Frequently asked questions

Don’t I need to take Calculus?   A few medical schools (Harvard, John Hopkins and a few others) require two semesters of calculus but the vast majority of medical schools do not.

Why does INTD 105 count as an English course?     In the recommendation letter the premed committee sends to medical schools we include a description of INTD 105 and, given its emphasis on developing critical reading and writing skills, it has been accepted as an English course by all of the schools where our students have applied.

What English course should I take?   Medical schools are neither precise nor consistent as to what they want for an English course so we recommend that you consider the various offerings and take what you think you would enjoy.  We have had many students take ENGL 142 (Literary Forms) and ENGL 254 (Shakespeare) but there are lots of other possibilities.

Can Humanities count as an English course?   We have had a few students argue successfully that Humanities satisfies an English requirement and if you are really loathe to take an English course you could try to do this as well; but for most students the best option is to just take an English course, otherwise it is up to you to convince the medical schools that Humanities should count.

I received credit for Biology (or Chemistry or Physics) in high school; do I have to take them over?   This is a tough question.  Most medical schools definitely prefer applicants to have had their requirements at college, not from AP credit or from some program where high schools students receive college credit.  If you major in the sciences, and go on to take more biology and chemistry, then medical schools are likely to accept credits awarded for work before college.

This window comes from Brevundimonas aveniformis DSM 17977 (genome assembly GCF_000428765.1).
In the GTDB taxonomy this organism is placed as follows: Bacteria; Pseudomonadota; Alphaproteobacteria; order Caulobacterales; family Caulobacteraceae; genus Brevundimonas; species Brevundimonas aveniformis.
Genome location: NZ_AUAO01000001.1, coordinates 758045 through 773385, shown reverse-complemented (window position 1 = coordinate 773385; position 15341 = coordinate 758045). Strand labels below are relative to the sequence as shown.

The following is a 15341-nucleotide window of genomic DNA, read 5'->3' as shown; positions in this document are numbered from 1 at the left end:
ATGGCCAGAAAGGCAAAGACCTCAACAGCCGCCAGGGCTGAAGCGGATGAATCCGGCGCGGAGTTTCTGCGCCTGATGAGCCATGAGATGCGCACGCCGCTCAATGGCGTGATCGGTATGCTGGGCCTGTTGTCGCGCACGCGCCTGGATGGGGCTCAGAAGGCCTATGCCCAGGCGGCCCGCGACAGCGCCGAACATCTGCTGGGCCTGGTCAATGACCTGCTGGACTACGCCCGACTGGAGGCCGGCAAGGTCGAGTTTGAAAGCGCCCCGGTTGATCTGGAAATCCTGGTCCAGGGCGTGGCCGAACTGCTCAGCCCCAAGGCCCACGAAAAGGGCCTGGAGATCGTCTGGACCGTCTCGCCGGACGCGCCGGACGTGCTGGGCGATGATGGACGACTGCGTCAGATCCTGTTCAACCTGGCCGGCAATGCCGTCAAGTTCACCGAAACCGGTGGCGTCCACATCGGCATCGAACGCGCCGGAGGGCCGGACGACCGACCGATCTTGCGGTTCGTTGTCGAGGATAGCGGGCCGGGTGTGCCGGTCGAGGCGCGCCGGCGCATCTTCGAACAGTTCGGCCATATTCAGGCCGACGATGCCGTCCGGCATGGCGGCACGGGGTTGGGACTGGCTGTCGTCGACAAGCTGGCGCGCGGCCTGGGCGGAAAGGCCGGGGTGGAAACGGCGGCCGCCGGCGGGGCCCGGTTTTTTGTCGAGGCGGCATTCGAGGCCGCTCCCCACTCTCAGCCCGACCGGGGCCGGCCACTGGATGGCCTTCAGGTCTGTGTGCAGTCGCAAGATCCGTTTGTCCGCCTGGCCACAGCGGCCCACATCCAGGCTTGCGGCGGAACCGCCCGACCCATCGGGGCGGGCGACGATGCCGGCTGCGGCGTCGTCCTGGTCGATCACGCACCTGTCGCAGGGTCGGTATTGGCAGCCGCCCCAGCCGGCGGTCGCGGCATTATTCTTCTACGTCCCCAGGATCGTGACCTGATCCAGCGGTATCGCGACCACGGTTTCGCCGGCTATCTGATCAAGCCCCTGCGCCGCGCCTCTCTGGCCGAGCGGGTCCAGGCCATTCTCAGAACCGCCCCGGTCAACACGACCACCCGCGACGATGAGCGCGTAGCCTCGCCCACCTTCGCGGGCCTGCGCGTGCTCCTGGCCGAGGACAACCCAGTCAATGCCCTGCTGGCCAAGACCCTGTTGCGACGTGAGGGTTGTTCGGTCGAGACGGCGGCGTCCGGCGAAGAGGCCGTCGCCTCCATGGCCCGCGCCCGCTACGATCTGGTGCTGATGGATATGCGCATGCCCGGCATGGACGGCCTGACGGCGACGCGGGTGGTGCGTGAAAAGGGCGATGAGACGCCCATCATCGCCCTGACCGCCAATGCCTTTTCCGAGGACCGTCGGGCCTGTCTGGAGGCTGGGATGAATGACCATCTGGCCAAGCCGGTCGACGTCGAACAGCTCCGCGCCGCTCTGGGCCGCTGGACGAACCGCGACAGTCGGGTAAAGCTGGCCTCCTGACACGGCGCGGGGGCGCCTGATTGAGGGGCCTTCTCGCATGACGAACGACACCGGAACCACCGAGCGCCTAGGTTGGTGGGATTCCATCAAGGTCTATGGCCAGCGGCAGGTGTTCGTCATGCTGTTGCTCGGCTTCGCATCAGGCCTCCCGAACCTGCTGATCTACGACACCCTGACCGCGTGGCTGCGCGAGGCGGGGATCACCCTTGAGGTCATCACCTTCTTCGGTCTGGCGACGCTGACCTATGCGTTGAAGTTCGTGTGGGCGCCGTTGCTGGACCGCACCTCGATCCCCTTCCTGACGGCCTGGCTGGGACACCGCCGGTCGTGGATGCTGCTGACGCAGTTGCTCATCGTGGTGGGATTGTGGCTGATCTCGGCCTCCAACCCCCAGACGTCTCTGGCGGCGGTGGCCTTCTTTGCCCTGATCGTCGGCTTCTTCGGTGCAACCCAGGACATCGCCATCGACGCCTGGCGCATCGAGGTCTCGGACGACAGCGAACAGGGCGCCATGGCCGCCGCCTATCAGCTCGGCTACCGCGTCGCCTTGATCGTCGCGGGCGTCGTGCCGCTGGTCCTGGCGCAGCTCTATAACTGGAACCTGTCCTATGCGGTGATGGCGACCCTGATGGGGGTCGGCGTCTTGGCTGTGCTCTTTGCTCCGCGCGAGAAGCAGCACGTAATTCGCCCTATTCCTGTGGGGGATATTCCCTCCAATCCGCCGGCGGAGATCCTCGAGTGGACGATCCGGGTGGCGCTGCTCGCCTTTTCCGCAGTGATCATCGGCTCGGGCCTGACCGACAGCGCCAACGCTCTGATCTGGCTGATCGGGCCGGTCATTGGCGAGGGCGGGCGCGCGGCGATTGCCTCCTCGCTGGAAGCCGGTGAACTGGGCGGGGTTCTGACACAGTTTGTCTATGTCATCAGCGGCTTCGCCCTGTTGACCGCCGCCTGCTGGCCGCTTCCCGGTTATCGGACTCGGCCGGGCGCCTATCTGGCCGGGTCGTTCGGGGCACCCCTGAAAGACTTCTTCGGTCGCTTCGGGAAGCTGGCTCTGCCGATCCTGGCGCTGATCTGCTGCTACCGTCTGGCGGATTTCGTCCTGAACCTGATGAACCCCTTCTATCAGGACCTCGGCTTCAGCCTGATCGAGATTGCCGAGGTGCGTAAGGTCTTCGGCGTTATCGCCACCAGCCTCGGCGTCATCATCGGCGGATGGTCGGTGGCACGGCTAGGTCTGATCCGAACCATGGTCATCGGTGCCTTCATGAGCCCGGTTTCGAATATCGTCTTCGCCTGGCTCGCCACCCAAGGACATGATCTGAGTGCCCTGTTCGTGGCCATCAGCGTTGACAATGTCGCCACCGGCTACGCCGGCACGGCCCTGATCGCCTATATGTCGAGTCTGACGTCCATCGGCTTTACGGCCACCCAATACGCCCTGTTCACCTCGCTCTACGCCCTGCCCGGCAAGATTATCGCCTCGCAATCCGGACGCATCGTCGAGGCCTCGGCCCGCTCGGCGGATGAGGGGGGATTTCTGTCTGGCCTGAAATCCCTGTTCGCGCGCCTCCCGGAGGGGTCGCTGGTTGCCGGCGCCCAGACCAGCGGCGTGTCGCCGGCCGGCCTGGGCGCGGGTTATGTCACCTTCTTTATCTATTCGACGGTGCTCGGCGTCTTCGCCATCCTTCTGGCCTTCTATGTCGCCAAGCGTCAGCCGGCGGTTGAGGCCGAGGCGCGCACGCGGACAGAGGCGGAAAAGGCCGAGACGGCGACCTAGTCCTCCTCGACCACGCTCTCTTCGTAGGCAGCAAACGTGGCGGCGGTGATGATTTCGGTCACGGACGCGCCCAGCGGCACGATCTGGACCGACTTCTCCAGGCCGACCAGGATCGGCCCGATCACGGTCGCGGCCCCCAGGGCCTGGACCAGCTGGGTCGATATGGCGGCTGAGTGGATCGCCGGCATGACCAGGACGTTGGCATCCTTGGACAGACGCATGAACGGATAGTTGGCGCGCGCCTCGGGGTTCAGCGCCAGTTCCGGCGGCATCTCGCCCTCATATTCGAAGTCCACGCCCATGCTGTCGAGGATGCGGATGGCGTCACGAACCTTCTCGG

Appreciate that the curricular requirements of medical schools are in place for multiple reasons: (1) to make sure that students coming into medical school have some basic knowledge, (2) to compare applicant performance in comparable courses and (3) to make sure that students taking the MCAT have some basic knowledge to be utilized for that exam.   Credit for work done prior to college serves none of these factors very well. 

May I take these required classes at other schools?    Yes, but it is not preferred, especially if it looks as though you are just trying to take them somewhere easier than Geneseo.  If you have a particular reason to take them elsewhere (you switched majors, you are a double major, illness, etc.) schools will be accepting; but otherwise it may be held against you.

Which physics sequence should I take?    The medical schools will accept either calculus based physics (PHYS 121-124) or non-calculus based physics (PHYS 113--116).  Since calculus is not required  by the medical schools you should not feel obligated to take the calculus based sequence.  However, it is considered more rigorous and if you have had (or are taking) the calculus and are comfortable with it then PHYS 121-124 is the better choice.